This CRCNS grant application proposes structure, function, and dynamic studies on the plasma membrane dopamine (DAT) and serotonin transporters (SERT). Recently, the arduous process of identifying DAT and SERT substrate and inhibitor binding sites received an unexpected boost with the crystallization of the homologous LeuTAa leucine transporter. This crystal structure revealed hinged regions of transmembranes (TMs) 1 and 6 adjacent to the leucine substrate, with TMs 3, 8 and 10 also delineating the binding pocket. Through comparative molecular modeling techniques we have published a three-dimensional model of DAT using LeuTAa. The modeling also suggests novel inhibitor binding sites, nonidentical to dopamine, that can be tested via molecular pharmacological techniques. This project brings together a unique team of computational scientists, medicinal chemists, and pharmacologists to examine the structure, function, and dynamics of monoamine neurotransporters (MATs). The overall goal of this project is to determine binding locations for psychostimulant and antidepressant inhibitors of neurotransmitter transport, and the conformational states involved in the transport mechanism. State-of-the-art computational techniques in areas of docking, advanced molecular dynamics simulations, QSAR and structure-based design will be used to identify important residues and regions of the transporter to perform mutagenesis experiments as well as direct the synthesis of novel compounds that inhibit binding of non-neurotransmitter molecules yet retain transporter activity. In summary, this proposal (1) includes collaborations between computational and/or modeling experts (Madura research group), experimental neuropharmacoiogists (Surratt research group) and medicinal chemists (Lapinsky research group);(2) involves intense, dynamic interactions among these research groups in the model development and refinement of neurotransporters;and (3) leads to the development and testing of new models that provide a framework for the design of experiments and the generation of new hypotheses to reveal mechanisms underlying normal nervous system disease states.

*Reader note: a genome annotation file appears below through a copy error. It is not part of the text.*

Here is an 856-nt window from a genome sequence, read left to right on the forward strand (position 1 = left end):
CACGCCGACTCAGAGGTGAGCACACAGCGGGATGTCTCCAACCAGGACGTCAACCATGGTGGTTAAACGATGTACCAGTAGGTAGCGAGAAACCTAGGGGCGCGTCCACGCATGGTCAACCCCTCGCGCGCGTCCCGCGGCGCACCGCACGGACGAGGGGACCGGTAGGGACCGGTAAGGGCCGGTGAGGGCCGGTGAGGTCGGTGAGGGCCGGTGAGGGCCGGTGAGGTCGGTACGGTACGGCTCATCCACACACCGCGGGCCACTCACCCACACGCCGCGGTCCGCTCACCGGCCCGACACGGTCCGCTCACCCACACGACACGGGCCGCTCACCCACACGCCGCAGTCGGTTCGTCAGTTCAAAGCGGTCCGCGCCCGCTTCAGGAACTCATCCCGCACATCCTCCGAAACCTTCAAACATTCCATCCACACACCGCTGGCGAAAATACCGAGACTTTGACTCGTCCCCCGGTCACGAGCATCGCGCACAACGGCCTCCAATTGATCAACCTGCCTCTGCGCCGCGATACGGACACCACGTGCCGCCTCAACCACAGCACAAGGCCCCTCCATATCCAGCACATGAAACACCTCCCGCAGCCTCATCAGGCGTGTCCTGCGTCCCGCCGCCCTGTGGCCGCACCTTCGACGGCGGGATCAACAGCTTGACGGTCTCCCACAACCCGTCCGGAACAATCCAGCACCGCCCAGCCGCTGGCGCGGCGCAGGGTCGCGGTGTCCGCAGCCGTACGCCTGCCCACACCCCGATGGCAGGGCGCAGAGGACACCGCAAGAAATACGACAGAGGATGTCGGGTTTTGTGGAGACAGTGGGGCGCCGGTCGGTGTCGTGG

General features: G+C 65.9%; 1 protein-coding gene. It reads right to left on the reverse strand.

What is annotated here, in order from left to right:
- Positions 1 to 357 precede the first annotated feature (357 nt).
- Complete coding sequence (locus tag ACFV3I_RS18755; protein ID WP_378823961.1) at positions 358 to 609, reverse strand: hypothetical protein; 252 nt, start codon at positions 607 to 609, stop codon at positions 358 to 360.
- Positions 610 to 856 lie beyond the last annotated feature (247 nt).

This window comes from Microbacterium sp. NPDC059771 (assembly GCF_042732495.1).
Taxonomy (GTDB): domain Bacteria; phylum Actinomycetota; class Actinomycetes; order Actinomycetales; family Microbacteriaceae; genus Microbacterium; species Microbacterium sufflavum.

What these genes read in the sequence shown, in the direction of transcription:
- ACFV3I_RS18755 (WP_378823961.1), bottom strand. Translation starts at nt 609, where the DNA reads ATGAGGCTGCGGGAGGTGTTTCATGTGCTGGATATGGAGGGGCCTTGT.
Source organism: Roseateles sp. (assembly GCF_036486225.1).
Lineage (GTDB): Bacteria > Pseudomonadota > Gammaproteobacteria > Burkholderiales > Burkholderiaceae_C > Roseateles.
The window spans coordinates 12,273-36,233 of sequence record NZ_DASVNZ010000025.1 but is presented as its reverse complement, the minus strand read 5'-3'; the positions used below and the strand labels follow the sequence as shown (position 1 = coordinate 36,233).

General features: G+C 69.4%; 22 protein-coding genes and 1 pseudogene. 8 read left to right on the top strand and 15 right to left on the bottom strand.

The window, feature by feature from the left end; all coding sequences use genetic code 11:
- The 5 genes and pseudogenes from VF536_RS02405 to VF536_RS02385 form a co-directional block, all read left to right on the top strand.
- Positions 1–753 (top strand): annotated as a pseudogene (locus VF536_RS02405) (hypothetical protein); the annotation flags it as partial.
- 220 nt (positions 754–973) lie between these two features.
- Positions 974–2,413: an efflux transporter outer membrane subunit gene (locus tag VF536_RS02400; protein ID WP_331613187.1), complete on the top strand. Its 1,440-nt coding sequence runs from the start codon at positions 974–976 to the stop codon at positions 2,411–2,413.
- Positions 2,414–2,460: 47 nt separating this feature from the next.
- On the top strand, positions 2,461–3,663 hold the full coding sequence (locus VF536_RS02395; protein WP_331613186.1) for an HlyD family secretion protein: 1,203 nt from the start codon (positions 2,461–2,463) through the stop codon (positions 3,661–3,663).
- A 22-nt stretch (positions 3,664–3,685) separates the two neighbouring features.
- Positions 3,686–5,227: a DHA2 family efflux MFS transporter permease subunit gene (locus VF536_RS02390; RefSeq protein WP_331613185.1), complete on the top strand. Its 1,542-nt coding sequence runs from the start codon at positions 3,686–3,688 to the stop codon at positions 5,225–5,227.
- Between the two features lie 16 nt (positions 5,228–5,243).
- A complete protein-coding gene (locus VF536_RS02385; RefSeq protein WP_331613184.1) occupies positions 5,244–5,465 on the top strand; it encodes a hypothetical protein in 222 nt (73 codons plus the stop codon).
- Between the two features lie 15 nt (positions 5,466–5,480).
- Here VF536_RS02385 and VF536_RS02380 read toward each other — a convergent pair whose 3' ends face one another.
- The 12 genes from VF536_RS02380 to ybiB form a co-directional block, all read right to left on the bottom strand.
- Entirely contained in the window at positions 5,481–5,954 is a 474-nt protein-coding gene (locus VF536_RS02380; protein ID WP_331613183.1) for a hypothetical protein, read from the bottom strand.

The proposed studies seek to provide details illustrating how neurotransporters (DAT and SERT) interacts with its CNS-active inhibitors. Findings of this nature open the door to rational design of therapeutics for DAT and SERT-related conditions that include substance abuse and addiction (e.g. cocaine and methylphenidate), depression, anxiety disorders, attention deficit hyperactivity, narcolepsy, chronic pain and Parkinson's disease.
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